Of her three children, I am probably most like her. I’m proud to be hers, proud to be like her, proud of the spun silver hair I inherited from her, proud of the big, warm heart that I got from her that many people can’t see in me. I am proud to have attended her funeral and honor her even though I was not acknowledged during the service as one of hers. Neither were her grandchildren or my sister, Julie. Mom would have acknowledged us if she could, if only with a squeeze of her small, gnarled hand.
Mom nurtured me, valued me, embraced me even when she didn’t really understand the unconventional thing that was her middle child. She was the last of my protectors, and now she is gone. The whole world is diminished, and it hardly realizes it. I miss her deeply.
Mom taught me how to sew, what a selvage is, and a bolt, and a seam. She stitched her love into my childhood shirts and shorts and dresses. She stitched love into my children’s beautiful costumes every Halloween when they were little. These costumes held such love and creative power that her granddaughter became a costume designer, and her grandson became a builder of worlds.
Mom taught me how to cook and how the power of food, lovingly prepared, could care for people and heal them. She taught me how to wrap hamburger in a ring of bacon and make it as wonderful as any filet mignon. We, her children, dubbed these little creations “gorilla ears.” It made her smile. On rare occasions, her steaks were tough, and my brother would pretend his steak knife was a chain saw. She laughed right along with him. I laughed too — he was and still is really funny — but I remember also feeling a little bit sad because I could sense what was underneath that tough steak.
When Mom patiently showed me embroidery stitches — lazy daisies, backstitches, French knots — she encouraged me to turn each piece over. You want the back to look as neat as the front, she’d say. Even though nobody can see the back, you’d know that there was a knotted mess back there, and you wouldn’t want that. She taught me that the underneath matters. I’ve been able to see it ever since, often to my peril. I later realized, with children of my own, how much of her went into those dinners, even when the steaks were tough.
I knew that before she met my Dad, she played the piano and composed award-winning poetry in high school. I never got to read any of her poems because she didn’t think enough of them to keep them, but I did get to cherish the little notes she’d send in my lunchboxes and inside greeting cards after I had moved far away. The curve of her handwriting was full of love.
Mom had an eye for good art. She came from poverty but was more cultured than those who were bred to it. I treasure memories of her and me at the Denver Art Museum, discussing French Impressionists, what she liked about certain pieces, what was just too weird. I am no Picasso, but I offered her a choice of my oil paintings once, and a little grin broke out on her face as she chose what we both knew was the best one.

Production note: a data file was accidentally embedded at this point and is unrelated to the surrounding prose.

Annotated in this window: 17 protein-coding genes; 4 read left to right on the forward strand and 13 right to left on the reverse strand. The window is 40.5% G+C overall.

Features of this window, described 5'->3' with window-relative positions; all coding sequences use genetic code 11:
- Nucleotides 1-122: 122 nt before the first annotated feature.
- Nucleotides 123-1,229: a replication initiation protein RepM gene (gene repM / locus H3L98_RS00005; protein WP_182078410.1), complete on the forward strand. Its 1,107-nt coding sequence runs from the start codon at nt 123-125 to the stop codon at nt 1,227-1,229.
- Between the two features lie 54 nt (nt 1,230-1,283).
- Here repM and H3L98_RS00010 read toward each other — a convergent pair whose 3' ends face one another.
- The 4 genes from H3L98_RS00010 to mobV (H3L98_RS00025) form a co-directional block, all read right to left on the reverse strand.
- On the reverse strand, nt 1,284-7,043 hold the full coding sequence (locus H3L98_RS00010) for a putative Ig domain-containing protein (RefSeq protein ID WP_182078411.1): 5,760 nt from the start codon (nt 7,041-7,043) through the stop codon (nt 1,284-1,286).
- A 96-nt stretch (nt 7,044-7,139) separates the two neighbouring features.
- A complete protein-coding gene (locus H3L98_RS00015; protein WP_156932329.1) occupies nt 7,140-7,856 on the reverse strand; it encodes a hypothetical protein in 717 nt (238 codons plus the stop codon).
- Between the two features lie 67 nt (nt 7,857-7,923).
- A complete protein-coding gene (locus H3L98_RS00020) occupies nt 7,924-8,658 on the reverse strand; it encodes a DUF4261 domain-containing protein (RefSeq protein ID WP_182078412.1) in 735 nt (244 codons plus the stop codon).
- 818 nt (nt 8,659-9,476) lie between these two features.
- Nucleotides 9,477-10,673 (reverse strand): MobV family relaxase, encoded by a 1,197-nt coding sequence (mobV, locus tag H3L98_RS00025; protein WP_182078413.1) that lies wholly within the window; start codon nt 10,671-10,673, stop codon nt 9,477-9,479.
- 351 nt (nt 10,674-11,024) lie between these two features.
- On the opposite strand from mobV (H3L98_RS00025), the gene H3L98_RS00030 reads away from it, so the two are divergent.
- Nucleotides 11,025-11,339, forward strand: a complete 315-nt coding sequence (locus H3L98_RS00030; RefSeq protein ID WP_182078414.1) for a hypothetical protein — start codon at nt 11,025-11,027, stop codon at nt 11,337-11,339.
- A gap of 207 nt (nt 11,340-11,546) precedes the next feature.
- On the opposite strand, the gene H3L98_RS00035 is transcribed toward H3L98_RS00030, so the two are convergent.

She was musical and literary and creative and brilliant, but she was content to defer to the light of lesser people. She was content to let them take the stage and the credit, content to cover her light with the proverbial bushel basket. Because I could see underneath, I could see that light. I would have been nothing but another arrogant narcissist without her. She made me into a human being. She gets all the credit.
Her light was bright like a supernova, but it never burned because she never shoved it at anyone, never allowed it to blaze except through the slats of that bushel basket. I didn’t always let her know that I saw her light. If I have any regrets, it’s that I didn’t show her often enough how precious she was and how much I recognized and valued her.
There was a fierceness to her that can only be called purely Irish. Growing up, we all believed that there was a streak of English blood in her father, from whom she inherited the Mudd name. But when her sister discovered in a search for ancestry that every drop of Mom’s blood was Irish, I was not surprised, and neither was she. At her funeral, I wore a pin she gave me years ago: Erin Go Bragh! (Long Live Ireland!). Few knew it was there.
Mom once told me that she could see what her soul looked like. It was a small, clean little room, simple and well swept, bright and quiet and well cared for. My first painting was of such a room. It hung in her house for a long time. When she died, I didn’t have the heart to keep it.
Mom knew how to love people, not in spite of their flaws but because of them. If she liked someone, she was warm like a cup of hot cocoa. If she didn’t, she could be colder than space. She was never loud about it, never obvious, but if you were spaced, you knew it. Mom was a Grand Master of passive aggression.
She was tiny and beautiful and held a universe of marvelous, hidden things inside her. She deserved a host of angels singing at her funeral, the best choir in the world, a crowd of thousands grieving her loss. But she would have been content with the single, beautiful voice and piano, and the COVID-exhausted priest’s simple prayers and eulogies that she had.